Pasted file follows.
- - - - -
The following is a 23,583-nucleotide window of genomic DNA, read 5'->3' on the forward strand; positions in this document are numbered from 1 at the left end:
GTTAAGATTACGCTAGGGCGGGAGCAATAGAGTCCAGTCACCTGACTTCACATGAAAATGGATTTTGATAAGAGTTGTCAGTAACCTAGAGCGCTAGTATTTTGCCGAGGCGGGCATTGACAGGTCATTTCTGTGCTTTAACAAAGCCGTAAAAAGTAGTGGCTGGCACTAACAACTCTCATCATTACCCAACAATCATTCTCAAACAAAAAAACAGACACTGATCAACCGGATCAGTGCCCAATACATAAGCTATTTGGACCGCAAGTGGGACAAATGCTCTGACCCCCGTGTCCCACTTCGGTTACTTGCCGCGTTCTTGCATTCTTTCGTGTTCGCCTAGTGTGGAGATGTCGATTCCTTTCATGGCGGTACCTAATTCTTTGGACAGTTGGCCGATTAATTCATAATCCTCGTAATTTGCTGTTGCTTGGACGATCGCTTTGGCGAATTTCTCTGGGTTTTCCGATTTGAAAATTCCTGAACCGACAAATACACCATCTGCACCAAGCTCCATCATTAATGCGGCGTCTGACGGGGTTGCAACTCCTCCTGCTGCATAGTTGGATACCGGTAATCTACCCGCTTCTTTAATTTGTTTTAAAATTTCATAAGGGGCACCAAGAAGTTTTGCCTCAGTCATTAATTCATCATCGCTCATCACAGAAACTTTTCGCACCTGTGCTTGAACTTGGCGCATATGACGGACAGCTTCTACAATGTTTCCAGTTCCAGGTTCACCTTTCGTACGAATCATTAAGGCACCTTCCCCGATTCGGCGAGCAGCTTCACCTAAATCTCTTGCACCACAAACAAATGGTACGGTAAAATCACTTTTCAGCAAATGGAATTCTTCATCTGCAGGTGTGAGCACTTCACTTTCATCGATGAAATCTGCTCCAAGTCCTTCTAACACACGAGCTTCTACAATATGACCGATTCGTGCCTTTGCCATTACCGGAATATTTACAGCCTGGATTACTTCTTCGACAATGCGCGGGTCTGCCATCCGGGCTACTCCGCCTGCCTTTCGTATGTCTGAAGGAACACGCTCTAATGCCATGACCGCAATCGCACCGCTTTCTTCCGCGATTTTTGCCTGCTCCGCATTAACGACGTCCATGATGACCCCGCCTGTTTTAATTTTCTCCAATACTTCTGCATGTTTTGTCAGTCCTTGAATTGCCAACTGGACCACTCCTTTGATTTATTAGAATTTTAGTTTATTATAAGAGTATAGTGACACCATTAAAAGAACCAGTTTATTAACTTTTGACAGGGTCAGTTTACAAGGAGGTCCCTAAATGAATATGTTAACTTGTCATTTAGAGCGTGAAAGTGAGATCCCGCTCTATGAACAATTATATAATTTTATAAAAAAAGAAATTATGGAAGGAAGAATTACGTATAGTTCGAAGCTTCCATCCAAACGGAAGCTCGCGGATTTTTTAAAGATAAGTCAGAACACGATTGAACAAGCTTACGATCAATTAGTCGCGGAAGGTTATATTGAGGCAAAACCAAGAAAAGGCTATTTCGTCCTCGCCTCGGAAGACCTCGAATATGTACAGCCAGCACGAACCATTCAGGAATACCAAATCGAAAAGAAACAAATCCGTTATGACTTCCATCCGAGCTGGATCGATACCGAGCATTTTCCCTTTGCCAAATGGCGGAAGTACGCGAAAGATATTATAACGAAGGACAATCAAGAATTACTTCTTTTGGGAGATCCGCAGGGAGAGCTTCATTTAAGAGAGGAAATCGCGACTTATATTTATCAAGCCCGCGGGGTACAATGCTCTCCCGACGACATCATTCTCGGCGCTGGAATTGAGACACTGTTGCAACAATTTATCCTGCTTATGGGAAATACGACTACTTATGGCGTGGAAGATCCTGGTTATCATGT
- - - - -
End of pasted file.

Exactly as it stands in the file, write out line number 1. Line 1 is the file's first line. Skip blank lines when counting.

The following is a 23,583-nucleotide window of genomic DNA, read 5'->3' on the forward strand; positions in this document are numbered from 1 at the left end: